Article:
This week I’ve been scrambling to get all my interior design work done, as far as plumbing, lighting and electrical outlet locations and designing my loft railing.  My family is on the road up to Washington as I write this; they’ll arrive in about two days.  We’re going to work on the tiny house all next week so I’m frantically trying to get everything in order so I’ll be ready to go. On the one hand it’s kind of scary to think my folks and I will be camping out in a place with no electricity or water for a whole week, but on the other, I’m really looking forward to getting to spend time with my family (which I haven’t seen since last year) and getting to show them how beautiful the night sky is out there.  

I can’t wait to get further along on my tiny house! I know it’ll be hard work, but it’s going to be awesome once it’s done! (hopefully!) 


The Gods of Fortune Smile Upon Me or My West Elm Sofa was on Sale so I Bought It

I’d been wanting the West Elm Bliss sofa for a while now.  Every time I’d go to their Seattle store I’d sit in it and imagine I was out at the tiny house looking through my big window.  At $1299 though, it wasn’t exactly easily attainable with my very limited budget.  Because I tend to obsess over things, I would check the website almost every day to make sure it was still there.  For some reason, when I want something really badly, I become paranoid that if I don’t buy it at that exact moment it will be discontinued tomorrow and I’ll drop to the floor on my knees, sobbing uncontrollably at my misfortune, just like the women on Mexican telenovelas.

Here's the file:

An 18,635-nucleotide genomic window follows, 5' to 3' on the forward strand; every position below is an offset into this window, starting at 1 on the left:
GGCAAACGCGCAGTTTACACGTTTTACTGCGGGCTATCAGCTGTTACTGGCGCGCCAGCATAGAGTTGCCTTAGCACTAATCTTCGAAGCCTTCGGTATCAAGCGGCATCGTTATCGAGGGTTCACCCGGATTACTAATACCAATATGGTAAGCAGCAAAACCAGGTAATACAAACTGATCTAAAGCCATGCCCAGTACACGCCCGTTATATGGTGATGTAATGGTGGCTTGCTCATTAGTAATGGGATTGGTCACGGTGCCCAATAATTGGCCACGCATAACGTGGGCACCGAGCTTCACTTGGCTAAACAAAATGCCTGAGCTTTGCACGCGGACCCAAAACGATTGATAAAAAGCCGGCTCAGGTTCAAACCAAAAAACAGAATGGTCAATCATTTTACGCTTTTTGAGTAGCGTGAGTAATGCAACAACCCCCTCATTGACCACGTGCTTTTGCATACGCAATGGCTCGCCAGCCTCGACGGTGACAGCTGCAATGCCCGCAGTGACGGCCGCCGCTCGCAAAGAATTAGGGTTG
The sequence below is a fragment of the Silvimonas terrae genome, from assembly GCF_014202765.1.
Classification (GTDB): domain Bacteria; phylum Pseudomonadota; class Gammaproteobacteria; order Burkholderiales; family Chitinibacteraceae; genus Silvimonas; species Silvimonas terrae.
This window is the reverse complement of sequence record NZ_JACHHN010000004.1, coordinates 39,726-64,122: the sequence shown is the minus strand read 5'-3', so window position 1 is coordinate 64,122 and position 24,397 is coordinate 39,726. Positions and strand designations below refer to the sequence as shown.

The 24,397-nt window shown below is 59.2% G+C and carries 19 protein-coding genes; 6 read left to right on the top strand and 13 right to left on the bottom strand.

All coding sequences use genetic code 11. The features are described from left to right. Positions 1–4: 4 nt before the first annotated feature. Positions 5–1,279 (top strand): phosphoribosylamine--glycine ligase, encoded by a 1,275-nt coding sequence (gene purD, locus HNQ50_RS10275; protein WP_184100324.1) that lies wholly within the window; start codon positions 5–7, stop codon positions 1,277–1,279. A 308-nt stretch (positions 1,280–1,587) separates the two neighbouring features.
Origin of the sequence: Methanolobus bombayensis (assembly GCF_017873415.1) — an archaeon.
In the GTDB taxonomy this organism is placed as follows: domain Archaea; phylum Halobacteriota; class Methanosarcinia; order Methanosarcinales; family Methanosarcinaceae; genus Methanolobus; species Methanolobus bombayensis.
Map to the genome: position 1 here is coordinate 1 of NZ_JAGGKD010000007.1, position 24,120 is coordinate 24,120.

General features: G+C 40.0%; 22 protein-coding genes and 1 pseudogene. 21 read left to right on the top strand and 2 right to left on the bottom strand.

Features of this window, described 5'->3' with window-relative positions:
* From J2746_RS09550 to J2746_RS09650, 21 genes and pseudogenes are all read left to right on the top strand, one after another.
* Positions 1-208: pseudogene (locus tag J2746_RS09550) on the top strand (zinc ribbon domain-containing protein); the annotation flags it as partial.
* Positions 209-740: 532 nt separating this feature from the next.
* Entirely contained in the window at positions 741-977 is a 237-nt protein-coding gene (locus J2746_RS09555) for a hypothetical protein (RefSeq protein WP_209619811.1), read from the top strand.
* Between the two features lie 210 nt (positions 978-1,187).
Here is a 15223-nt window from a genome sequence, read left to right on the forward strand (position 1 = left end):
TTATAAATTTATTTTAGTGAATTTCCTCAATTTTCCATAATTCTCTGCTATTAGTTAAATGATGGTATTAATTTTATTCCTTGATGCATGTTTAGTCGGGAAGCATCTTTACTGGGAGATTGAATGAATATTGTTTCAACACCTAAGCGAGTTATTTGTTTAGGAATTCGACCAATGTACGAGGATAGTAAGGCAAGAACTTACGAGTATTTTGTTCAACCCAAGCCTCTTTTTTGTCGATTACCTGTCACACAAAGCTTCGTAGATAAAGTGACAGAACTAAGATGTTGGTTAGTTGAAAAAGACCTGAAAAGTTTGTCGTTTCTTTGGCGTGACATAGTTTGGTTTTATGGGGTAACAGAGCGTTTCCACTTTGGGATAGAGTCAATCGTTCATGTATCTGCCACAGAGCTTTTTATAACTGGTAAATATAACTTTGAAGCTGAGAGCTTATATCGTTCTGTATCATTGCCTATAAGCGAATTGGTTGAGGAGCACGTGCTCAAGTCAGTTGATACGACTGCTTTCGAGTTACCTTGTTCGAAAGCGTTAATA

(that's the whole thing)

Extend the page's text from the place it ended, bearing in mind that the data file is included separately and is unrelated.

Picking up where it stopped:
One day, I checked the site, and I noticed there was a sale on the Bliss sofa!  But not in the gray fabric I’d been coveting.  This is the one that was on sale:



My immediate thought was “Boo! It’s not the right one!” but as I sat there and looked at it, I began to get design ideas.  If I went with this sofa, the rest of my design scheme would probably change and head in a new direction.   Rather than gray with bright colored accents, this sofa could be the main element in a scheme of more subdued colors, for an overall more calm effect than my original concept.  The fabric, a pebble weave that really resembles burlap, would provide a really intense texture, which would warm up the space even if the surrounded colors were more muted.